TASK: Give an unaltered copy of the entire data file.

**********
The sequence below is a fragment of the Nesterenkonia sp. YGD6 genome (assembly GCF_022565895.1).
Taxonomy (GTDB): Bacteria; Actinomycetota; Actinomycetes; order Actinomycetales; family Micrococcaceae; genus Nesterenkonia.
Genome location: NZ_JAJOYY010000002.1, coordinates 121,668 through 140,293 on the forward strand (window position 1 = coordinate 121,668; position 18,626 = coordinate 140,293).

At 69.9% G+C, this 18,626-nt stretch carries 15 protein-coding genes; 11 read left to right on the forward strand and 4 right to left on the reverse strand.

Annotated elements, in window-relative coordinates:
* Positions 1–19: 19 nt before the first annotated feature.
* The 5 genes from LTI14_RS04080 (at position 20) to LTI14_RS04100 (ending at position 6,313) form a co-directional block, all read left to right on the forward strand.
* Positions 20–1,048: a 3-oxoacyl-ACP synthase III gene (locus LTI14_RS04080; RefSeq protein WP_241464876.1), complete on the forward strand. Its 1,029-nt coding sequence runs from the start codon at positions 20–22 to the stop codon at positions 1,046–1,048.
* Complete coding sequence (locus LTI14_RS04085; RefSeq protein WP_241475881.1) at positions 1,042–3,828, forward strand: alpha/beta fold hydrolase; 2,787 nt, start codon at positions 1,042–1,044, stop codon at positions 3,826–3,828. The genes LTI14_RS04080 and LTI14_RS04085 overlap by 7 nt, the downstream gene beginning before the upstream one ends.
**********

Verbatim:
The sequence below is a fragment of the Nesterenkonia sp. YGD6 genome (assembly GCF_022565895.1).
Taxonomy (GTDB): Bacteria; Actinomycetota; Actinomycetes; order Actinomycetales; family Micrococcaceae; genus Nesterenkonia.
Genome location: NZ_JAJOYY010000002.1, coordinates 121,668 through 140,293 on the forward strand (window position 1 = coordinate 121,668; position 18,626 = coordinate 140,293).

At 69.9% G+C, this 18,626-nt stretch carries 15 protein-coding genes; 11 read left to right on the forward strand and 4 right to left on the reverse strand.

Annotated elements, in window-relative coordinates:
* Positions 1–19: 19 nt before the first annotated feature.
* The 5 genes from LTI14_RS04080 (at position 20) to LTI14_RS04100 (ending at position 6,313) form a co-directional block, all read left to right on the forward strand.
* Positions 20–1,048: a 3-oxoacyl-ACP synthase III gene (locus LTI14_RS04080; RefSeq protein WP_241464876.1), complete on the forward strand. Its 1,029-nt coding sequence runs from the start codon at positions 20–22 to the stop codon at positions 1,046–1,048.
* Complete coding sequence (locus LTI14_RS04085; RefSeq protein WP_241475881.1) at positions 1,042–3,828, forward strand: alpha/beta fold hydrolase; 2,787 nt, start codon at positions 1,042–1,044, stop codon at positions 3,826–3,828. The genes LTI14_RS04080 and LTI14_RS04085 overlap by 7 nt, the downstream gene beginning before the upstream one ends.